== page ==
Variant genotyping in additional cohorts

One variant, TINF2 p.Tyr312Ter, passing the filtering was genotyped further in breast cancer cohorts collected from same geographical area, defined as hereditary (n = 93) and unselected breast cancer cohort (n = 1904). The hereditary cohort (n = 93) consisted of BRCA1/2 and PALB2 mutation negative breast cancer index cases from (1) 44 families with 3 ≤ breast cancer cases in 1st or 2nd degree relatives, (2) 17 families with two cases of breast cancer in 1st or 2nd degree relatives, of which at least one had early disease onset (< 35 years), bilateral disease or multiple primary tumors including breast cancer, and (3) 32 families with two cases of breast cancer in 1st or 2nd degree relatives. The unselected cohort consisted of 1904 consecutive breast cancer cases diagnosed at the Oulu University Hospital during the years 2000–2019, unselected for their family history of cancer and age at disease onset. Tumor characteristics for the cases were obtained from pathology reports. This study included informed consent from all participating individuals. Genotyping was done using high-resolution melt analysis (CFX96, Bio-Rad) and Sanger sequencing (ABI3130xL, Applied Biosystem). Data from Finnish individuals (GnomAD, https://gnomad.broadinstitute.org/ and SISu, http://www.sisuproject.fi/) was used as control for comparisons.

Statistical analyses

Carrier frequencies between cases and controls were compared using Fisher’s exact test (IBM SPSS Statistics 26.0 for Windows). All p-values were two-sided.

Transcript analysis

RNA was extracted from patient-derived lymphoblastoid cell-lines using RNeasy Mini Kit (Qiagen) and reverse transcribed into cDNA with iScript cDNA synthesis Kit (Bio-Rad). PCR amplified (Table S1) fragments targeting both short and long isoforms were separated on agarose gel, extracted using UltraClean GelSpin DNA Extraction Kit (MO BIO) and Sanger sequenced (ABI3500xL).

Results

Analysis of 98 breast cancer cases for shelterin complex gene mutations (Table S2) revealed only one protein truncating variant, TINF2 p.Tyr312Ter (c.936 C > A, rs201677741). The carrier was diagnosed with breast cancer at the age of 27 years and had both breast and ovarian cancer in 3rd degree relatives (Table S3). Although there were no additional DNA samples from the family to study the disease segregation, the position and mutation type of the variant suggested that it could be a pathogenic mutation analogous to other previously reported variants in the gene (Fig. 1). To support this, the variant was globally rare with MAF of 0.0003 in European populations (both non-Finnish and Finnish, GnomAD), and had also equivalent MAF (0.00038) in Northern Finland, Northern Ostrobothnia (SISu).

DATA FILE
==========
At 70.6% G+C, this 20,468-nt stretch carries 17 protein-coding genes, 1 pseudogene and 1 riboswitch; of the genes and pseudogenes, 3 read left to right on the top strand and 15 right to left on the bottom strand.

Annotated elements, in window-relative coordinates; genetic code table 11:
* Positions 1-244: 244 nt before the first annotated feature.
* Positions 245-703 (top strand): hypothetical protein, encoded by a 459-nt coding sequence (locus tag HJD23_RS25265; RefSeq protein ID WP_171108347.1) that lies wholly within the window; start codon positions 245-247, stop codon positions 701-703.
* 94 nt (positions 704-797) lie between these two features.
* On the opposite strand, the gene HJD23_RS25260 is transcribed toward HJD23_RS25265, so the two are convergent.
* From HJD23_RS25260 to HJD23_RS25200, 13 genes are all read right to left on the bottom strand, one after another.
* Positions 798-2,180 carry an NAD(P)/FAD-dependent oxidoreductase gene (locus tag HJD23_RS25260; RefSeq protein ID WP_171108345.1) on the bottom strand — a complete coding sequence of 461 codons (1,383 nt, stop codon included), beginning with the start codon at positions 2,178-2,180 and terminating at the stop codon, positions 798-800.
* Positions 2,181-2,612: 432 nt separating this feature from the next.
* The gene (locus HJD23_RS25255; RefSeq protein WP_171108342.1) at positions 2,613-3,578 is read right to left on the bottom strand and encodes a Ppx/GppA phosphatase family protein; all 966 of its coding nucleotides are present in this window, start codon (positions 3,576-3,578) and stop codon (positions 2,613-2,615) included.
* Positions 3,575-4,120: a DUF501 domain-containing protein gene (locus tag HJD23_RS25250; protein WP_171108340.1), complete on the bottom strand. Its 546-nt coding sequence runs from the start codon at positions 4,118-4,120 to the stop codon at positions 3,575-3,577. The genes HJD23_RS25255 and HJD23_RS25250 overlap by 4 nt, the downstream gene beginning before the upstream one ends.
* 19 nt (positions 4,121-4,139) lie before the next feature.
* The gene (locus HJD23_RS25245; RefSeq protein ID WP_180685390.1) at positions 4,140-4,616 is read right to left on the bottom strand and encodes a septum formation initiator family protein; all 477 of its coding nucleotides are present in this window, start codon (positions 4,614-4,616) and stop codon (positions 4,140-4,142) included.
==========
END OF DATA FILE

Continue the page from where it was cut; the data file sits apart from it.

Fig. 1
figure 1

Schematic presentation of TINF2 (a) gene and (b) protein, and localization of currently identified and previously discovered pathogenic variants for both DC and high cancer risk. TINF2 short isoform is a result of a small intron retention between exon 6 and 7 and the consequent stop codon [9]. Based on the cDNA analysis, c.936 C > A variant is stable only in this mRNA isoform. In exon 5, truncating variant c.591delG (p.Trp198fs) is associated with papillary thyroid carcinoma and melanoma [6], and a splice donor variant c.604G > C (with predicted truncations p.Glu202fs and p.Leu170fs) and c.557del (causing frameshift and a stop codon, p.Ser186fs) are proposed as high-risk alleles for multiple cancer types [7]. A majority of missense and truncating variants associated with DC localize to exon 6, specifically to a highly conserved area called DC cluster [3]. Variants associated with high cancer risk are shown under schematic gene and protein illustrations, and DC variants above (ClinVar database, https://www.ncbi.nlm.nih.gov/clinvar/). Variant c.936 C > A (p.Tyr312Ter) is pointed by a red arrow. TERF2, ACD and TERF1 interaction sites are marked with diagonal stripes

TINF2 p.Tyr312Ter was genotyped in further breast cancer case cohorts, and the variant prevalence is summarized in Table 1. No TINF2 p.Tyr312Ter carriers were identified in the additional cohort of BRCA1/2 and PALB2 mutation negative index cases with indication of inherited background for the disease. However, four more carries were identified from the unselected breast cancer cohort (4/1904, 0.21%, OR = 3.29, 95% CI = 0.99–10.49, p = 0.063). The mean age at disease onset for the unselected carriers was 61.3 years, which is similar to the mean for this cohort (58 years, range 28–93 years). When all breast cancer cases (5/2095, 0.24%) were compared to carriers reported in Finnish population (8/12,517, 0.06%), the frequency was 4 times higher with OR 3.74 (95% CI 1.22–11.45, p = 0.029).

Table 1 Frequency of TINF2 p.Tyr312Ter in breast cancer cases and controls

All four TINF2 p.Tyr312Ter carriers from the unselected cohort had family history of cancer, but only one of the families showed cancer types (one melanoma case) previously linked to TINF2-related cancer susceptibility [7]. Unfortunately, there were no samples available to study the mutation’s co-segregation with the cancer phenotype in the respective families (Table S3). The breast tumor characteristics of the TINF2 p.Tyr312Ter carriers are summarized in Table S4. Based on the reported cancer history and other diseases in the family, there were no indications of DC for any of the carriers or their family members.